CoffeeBeer >> Double Shot Buzz >> Previous Coffee Columns >> Torrefazione Italia
Since I have a double cappuccino every afternoon -- and since I tend to hatch some of my best ideas under the influence of that initial rush of caffeine -- I've decided to start this column, giving me an excuse to hang out in some of Seattle's more interesting espresso cafes while I analyze the fine points of their atmosphere and drinks -- filtered, naturally, through my caustically nitpicky vision of what makes a decent espresso experience.
But enough introduction; I'll start with a visually appealing cappuccino. I wish I liked Torrefazione espresso more. It's a perfectly fine espresso; it's just a little too mild and unmemorable for my taste. But their cappuccino is one of the most artfully beautiful espresso drinks in town, simply because they serve it in a very pretty painted Italian-design china cup on a matching Italian-design tiled table. The cup is wide and flat, too, allowing the rich soft blanket of milk foam to grace the expanse of espresso surface. It's a perfectly lovely, creamy experience. Unfortunately there's not much view from the Torrefazione on Olive Way, since it's situated across the street from parking lots and a major parking construction project -- although I suppose there's something to be said for watching construction projects. The only reason I ever have to stop by this Torrefazione is when I'm at Westlake Center and need to walk up to Seattle Art or else go to my bank, which is just down the street.
Speaking of banks, I've been seeing a lot of articles lately about computerized banking. The articles claim that full on-line banking is now possible with software such as Quicken. It's true that we can now have our paychecks deposited electronically and make credit card purchases on-line or over the telephone. It's also true that banks have already set up such a system so that we can pay most of our bills, make account transfers, balance our checkbooks, apply for loans, and do almost all of our banking on-line if we're so inclined. But there's one thing a modem and a home computer simply cannot do, and that's to spew out cash. Even if we use our credit and debit cards -- as well as the new cash cards -- as much as possible, we still need a certain amount of actual cash on hand.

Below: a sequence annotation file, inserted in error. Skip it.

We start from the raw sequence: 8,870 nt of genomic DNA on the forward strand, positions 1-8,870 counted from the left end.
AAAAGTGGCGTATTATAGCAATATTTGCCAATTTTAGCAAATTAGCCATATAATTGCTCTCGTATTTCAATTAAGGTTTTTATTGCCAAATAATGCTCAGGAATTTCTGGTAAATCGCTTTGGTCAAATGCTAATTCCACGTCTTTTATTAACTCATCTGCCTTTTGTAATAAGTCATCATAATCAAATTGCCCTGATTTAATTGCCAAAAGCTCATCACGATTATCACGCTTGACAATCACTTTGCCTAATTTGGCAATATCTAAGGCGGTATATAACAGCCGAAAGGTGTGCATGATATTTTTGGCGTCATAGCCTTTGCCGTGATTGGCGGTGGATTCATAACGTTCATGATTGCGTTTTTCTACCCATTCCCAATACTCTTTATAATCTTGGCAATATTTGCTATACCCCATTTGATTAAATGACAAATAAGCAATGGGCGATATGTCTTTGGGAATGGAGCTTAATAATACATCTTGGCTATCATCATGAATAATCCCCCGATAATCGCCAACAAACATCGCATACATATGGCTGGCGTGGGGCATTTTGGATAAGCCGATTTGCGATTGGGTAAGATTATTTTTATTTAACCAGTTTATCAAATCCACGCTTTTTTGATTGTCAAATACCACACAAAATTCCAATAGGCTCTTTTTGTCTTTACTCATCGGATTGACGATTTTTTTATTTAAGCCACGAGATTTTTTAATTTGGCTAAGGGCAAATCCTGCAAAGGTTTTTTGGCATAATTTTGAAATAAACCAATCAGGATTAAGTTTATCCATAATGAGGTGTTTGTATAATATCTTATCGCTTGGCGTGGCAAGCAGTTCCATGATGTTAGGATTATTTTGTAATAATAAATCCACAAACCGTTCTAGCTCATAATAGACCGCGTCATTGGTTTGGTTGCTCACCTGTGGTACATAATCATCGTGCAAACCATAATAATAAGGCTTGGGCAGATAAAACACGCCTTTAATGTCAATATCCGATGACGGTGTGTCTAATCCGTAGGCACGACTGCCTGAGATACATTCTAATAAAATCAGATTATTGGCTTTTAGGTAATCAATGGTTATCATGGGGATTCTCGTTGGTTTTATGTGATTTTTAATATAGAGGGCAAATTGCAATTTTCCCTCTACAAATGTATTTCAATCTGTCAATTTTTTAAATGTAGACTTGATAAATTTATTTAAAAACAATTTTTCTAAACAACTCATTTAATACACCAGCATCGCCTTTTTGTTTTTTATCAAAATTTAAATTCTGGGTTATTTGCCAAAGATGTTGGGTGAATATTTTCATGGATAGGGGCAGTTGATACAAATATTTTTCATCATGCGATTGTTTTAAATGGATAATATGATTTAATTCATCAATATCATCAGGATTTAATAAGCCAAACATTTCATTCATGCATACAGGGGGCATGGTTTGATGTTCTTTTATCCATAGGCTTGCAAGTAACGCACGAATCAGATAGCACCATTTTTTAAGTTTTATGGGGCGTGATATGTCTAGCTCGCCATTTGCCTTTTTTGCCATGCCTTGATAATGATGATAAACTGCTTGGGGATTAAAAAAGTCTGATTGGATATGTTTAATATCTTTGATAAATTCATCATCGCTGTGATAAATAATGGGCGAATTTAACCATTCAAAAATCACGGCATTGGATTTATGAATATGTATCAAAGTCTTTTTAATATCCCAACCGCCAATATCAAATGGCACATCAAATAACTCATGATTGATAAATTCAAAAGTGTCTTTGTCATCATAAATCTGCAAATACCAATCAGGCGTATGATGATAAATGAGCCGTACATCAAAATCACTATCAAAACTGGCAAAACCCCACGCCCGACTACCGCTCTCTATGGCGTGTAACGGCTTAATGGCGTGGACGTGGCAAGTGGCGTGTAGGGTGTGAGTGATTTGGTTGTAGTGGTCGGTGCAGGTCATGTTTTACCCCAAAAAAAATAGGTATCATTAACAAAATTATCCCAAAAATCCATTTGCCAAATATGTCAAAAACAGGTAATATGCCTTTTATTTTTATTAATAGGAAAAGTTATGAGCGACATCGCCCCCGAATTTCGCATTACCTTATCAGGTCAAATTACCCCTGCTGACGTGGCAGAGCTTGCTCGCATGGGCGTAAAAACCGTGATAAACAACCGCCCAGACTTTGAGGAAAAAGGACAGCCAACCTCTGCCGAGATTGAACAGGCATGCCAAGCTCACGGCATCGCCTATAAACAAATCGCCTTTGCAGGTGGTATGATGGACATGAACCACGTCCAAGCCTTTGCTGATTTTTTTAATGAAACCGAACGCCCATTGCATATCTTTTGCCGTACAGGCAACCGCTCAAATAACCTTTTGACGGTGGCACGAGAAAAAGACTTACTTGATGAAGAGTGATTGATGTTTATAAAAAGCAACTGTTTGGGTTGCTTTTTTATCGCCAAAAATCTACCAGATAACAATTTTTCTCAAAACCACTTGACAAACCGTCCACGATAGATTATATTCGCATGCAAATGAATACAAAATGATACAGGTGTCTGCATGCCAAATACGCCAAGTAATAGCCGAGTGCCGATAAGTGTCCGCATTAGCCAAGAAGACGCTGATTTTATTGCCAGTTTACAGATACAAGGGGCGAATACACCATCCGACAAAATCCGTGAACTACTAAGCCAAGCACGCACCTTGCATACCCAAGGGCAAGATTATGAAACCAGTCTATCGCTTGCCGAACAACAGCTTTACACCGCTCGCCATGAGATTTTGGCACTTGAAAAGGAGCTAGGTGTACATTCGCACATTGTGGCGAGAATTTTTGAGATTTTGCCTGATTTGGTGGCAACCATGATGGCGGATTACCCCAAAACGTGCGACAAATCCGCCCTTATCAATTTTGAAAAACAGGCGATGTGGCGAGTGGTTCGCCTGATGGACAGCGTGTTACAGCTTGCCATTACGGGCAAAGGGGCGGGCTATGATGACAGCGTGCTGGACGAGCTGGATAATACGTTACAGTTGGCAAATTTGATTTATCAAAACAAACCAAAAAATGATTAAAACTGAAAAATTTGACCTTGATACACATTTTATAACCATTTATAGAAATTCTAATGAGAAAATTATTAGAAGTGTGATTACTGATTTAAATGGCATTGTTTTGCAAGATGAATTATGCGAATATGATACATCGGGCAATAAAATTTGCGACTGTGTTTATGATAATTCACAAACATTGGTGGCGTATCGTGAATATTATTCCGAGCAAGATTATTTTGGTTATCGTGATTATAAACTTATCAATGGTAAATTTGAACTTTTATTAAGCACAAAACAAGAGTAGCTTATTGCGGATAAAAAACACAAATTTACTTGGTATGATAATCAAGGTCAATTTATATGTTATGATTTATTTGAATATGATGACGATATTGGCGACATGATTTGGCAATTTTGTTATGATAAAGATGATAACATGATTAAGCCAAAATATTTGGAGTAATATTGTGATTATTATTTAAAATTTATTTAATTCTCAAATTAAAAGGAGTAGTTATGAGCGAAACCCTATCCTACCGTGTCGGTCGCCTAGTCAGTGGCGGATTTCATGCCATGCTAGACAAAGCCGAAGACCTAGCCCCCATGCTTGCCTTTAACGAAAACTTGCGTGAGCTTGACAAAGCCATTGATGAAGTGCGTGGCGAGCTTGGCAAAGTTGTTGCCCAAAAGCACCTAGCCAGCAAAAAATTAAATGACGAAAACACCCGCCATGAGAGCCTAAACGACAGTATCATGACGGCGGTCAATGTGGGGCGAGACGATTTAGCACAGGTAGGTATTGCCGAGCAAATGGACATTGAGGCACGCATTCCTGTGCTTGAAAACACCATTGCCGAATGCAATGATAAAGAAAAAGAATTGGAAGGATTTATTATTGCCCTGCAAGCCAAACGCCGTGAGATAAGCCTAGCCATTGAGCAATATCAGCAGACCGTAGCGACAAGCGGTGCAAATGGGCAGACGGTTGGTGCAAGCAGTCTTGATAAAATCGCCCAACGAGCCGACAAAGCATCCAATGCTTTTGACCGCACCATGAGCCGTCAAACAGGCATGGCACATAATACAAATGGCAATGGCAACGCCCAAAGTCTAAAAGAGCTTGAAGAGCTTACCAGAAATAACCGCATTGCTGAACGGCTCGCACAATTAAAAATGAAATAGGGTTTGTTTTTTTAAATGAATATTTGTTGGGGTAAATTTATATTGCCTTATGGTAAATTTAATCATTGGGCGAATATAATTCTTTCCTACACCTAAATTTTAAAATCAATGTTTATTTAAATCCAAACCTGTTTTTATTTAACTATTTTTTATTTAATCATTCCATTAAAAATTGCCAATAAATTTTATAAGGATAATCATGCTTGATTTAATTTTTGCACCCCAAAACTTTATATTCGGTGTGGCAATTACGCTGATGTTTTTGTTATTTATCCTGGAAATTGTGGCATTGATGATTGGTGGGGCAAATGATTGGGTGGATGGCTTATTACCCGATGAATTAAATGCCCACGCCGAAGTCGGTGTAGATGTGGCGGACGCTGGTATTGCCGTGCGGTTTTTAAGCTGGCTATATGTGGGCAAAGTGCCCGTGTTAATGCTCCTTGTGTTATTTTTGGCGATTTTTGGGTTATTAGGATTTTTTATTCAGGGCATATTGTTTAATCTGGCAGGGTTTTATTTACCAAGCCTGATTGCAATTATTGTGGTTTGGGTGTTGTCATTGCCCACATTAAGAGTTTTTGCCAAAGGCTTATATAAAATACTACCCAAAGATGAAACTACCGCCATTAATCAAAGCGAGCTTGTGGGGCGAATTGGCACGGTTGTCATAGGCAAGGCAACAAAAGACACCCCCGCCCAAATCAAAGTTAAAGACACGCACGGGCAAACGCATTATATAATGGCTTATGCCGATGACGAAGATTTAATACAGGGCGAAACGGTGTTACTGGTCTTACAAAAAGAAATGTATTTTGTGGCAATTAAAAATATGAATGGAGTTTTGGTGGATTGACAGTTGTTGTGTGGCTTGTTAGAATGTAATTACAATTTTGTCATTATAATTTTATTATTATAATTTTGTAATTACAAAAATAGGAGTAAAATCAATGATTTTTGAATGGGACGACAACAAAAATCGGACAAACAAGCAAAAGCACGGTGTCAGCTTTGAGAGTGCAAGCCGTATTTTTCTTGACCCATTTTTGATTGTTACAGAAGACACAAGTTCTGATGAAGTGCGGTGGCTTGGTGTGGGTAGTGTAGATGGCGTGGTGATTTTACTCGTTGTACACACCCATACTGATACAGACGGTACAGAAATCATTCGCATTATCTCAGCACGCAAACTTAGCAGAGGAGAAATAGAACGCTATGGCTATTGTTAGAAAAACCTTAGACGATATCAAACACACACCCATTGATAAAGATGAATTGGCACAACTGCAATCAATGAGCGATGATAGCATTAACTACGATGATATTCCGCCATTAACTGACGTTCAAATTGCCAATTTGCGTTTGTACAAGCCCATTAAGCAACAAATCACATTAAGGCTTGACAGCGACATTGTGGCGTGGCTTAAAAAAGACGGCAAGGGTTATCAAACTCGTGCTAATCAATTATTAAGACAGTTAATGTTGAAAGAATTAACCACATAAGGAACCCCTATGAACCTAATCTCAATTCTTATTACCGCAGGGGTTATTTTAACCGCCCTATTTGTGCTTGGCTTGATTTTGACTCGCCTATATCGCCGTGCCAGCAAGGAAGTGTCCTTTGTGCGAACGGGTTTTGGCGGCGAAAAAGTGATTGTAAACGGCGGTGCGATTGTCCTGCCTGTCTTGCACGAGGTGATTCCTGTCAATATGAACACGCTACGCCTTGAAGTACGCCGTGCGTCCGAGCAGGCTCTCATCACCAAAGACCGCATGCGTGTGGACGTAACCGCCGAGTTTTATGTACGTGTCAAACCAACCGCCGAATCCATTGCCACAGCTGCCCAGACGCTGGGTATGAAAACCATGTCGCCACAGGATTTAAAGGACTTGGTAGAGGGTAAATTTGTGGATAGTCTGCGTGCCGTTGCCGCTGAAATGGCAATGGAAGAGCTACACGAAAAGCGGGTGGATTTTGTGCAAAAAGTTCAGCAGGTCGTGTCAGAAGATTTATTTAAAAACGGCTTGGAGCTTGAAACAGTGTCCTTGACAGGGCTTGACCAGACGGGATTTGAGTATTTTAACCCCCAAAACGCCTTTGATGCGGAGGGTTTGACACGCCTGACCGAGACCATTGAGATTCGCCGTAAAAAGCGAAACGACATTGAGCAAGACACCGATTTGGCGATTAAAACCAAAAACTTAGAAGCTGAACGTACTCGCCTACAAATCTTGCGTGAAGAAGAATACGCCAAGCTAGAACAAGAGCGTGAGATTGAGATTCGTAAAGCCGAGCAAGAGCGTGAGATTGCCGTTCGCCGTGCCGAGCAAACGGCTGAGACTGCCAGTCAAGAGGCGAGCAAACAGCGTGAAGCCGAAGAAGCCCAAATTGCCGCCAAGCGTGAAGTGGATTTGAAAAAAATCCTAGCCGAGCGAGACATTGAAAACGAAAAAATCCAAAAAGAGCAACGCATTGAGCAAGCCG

I think I've come up with the answer: pneumatic-tube banking! I'm sure everyone's driven through one of those remote banking stations where you put your deposit in a canister and send it through the tube to the teller half a block away who sends you back your cash and receipt. Why not rip out all these fiber-optic lines that are being installed everywhere and replace them with pneumatic tube systems? That way, if you want to deposit your paycheck from the comfort of your own home, you simply log onto your computer, place your paycheck into a canister, shove the canister into your home tube, select the SEND menu on your screen, and POOF! It's sucked, via a computerized routing system, directly to your bank! Select WITHDRAW FROM CHECKING, type in the amount, select RECEIVE, and FWWWTT! There's your cash!
This system could be used for all kinds of things: ordering items through the mail, supermarket deliveries, pizza delivery! It could lead to new forms of tubular fast food, such as hot pizza rolls, tube-shaped hero sandwiches, cylindrical blintzes, you name it! Drinks would be a natural; imagine having that chilled bottle of Mumm's arriving at your home just in time for your New Year's toast. For larger items -- such as refrigerators, couches, and rolls of carpeting -- you could have one large-diameter tube that would be connected to your garage or basement. This, of course, would cost extra for home delivery, as the refrigerator would have to be routed from its source through a special national network of large-diameter tubes.
But the possibilities are endless: how about pneumatic-tube rapid transit? Climb aboard your personal Travel Capsule, strap yourself in, and whooooosssshhh! You've just traveled from your home in Seattle to your high-paying job in Redmond, avoiding all freeway traffic! No muss, no fuss. To hell with all this digital twaddle; the future is the Pneumatic Superhighway!
There's at least one other person who believes in pneumatic tube systems as much as I do. Check out the Pneumatic Post blog.